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NEMA 16-20 @ 16 amps?

Discussion in 'Model S: Battery & Charging' started by Stasla, Apr 16, 2016.

  1. Stasla

    Stasla Member

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    I have a 20 amp NEMA 16-20 outlet relatively near the driveway. From what I can gather, one can order a 16-20 to 15-20 adapter from evseadapters.com ($59 + shipping) and should theoretically be able to pull 16 amps from that outlet, as long as the car is dialed down to that amperage. Anyone with real life experience with this setup?
     
  2. Stasla

    Stasla Member

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    #2 Stasla, Apr 16, 2016
    Last edited: Apr 16, 2016
    Not able to edit OP for some reason...

    Of course I meant 6-20 and 5-20, not 15/16-20 (damn you, autocorrect!)

    Also forgot to mention that the EVSE adapter would be used with a NEMA 5-20 Tesla adapter and UMC in this scenario.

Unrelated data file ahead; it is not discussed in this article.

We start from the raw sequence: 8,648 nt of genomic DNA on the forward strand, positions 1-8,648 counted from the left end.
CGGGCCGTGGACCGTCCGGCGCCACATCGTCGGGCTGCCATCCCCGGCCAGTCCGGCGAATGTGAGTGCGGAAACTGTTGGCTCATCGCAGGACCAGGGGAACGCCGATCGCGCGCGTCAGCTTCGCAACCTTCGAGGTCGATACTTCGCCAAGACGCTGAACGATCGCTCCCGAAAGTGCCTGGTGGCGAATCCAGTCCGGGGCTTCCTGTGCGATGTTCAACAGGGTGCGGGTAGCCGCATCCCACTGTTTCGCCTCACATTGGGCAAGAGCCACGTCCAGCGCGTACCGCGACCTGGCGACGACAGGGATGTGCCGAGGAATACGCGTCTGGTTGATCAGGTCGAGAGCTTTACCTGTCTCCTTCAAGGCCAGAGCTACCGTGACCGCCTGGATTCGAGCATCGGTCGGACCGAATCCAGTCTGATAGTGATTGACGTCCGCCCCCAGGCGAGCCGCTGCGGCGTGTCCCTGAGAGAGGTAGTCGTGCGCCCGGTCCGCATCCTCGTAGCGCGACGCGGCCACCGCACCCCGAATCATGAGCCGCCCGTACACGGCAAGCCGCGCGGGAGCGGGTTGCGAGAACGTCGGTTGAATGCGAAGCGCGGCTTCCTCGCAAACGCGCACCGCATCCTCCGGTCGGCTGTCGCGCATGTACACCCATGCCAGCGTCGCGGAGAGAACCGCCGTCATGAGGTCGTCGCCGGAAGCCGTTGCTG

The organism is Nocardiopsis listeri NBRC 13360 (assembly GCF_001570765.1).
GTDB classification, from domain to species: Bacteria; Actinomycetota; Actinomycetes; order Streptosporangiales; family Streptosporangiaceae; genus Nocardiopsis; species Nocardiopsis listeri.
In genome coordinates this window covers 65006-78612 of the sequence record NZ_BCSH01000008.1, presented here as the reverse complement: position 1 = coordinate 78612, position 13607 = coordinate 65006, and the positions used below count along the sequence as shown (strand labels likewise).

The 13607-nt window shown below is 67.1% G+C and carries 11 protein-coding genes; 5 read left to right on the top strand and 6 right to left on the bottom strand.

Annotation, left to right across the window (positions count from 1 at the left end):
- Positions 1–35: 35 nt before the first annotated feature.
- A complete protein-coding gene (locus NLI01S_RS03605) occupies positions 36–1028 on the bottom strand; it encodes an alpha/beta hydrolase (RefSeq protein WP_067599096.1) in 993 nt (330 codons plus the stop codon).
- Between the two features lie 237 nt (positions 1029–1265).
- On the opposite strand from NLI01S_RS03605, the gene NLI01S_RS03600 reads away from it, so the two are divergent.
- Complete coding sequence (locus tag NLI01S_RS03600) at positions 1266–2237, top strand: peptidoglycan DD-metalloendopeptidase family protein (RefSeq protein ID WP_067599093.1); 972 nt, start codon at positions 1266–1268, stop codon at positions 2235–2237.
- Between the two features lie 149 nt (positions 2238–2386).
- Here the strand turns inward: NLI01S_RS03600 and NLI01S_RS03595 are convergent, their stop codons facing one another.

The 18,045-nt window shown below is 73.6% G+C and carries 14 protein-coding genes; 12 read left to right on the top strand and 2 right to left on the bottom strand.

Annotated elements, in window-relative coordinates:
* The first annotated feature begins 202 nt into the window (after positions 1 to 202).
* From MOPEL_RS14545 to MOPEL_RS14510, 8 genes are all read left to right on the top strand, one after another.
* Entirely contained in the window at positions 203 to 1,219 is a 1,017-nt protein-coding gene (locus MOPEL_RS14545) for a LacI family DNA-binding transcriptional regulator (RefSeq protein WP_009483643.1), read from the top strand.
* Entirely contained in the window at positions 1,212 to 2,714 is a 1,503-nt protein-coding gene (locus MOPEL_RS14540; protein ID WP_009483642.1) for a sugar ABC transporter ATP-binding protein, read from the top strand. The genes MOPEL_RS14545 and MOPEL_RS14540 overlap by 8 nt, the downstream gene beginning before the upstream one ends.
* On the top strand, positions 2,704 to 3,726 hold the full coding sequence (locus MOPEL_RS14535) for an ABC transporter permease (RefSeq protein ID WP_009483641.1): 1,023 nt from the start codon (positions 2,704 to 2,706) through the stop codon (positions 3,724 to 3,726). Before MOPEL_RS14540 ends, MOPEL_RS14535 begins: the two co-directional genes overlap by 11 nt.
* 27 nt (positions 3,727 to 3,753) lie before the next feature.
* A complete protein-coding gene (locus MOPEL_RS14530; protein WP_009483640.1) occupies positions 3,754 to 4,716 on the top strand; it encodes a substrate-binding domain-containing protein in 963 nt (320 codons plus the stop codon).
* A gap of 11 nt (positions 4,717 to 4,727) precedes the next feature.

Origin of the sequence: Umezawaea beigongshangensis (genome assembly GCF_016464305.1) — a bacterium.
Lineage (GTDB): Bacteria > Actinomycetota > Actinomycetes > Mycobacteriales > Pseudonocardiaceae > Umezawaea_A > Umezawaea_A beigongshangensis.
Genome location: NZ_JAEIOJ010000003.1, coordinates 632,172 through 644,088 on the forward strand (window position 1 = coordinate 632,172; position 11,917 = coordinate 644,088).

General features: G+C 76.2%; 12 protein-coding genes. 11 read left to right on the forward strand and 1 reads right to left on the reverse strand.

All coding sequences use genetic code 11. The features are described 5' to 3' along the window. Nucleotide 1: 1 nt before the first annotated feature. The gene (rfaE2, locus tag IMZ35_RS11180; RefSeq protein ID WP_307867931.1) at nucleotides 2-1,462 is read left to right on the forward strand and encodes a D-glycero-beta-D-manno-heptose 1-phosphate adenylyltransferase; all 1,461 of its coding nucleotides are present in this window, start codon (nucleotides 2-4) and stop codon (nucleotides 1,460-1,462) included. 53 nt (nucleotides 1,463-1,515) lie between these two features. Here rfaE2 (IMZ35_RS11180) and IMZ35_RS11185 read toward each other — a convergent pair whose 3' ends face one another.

So: 6-20R => 6-20P..(EVSE adapter)..5-20R => 5-20 Tesla Adapter => UMC.

    Any feedback on pros/cons/risks of this solution as a daily charging setup would be greatly appreciated.
     
  3. TexasEV

    TexasEV Active Member

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    You don't need to dial the amperage down. The UMC 5-20 adapter will automatically draw 16A maximum. That's the advantage of this setup using a native UMC adapter. This is a great solution if you already have a 6-20 outlet and don't need to charge faster than about 12 mph.
     
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  4. linkster

    linkster Member

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    All yups! :) And it is one of the reasons why I believe all owners should own this versatile/muti-purpose
    5-20 UMC adapter. I will also deploy an unmodified 5-20 terminated 50' 12awg extension for 240 or 120v charging that requires no manual amperage adjustment for safe charging if my 50' UMC wont reach.
     
  5. Stasla

    Stasla Member

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    #5 Stasla, Apr 16, 2016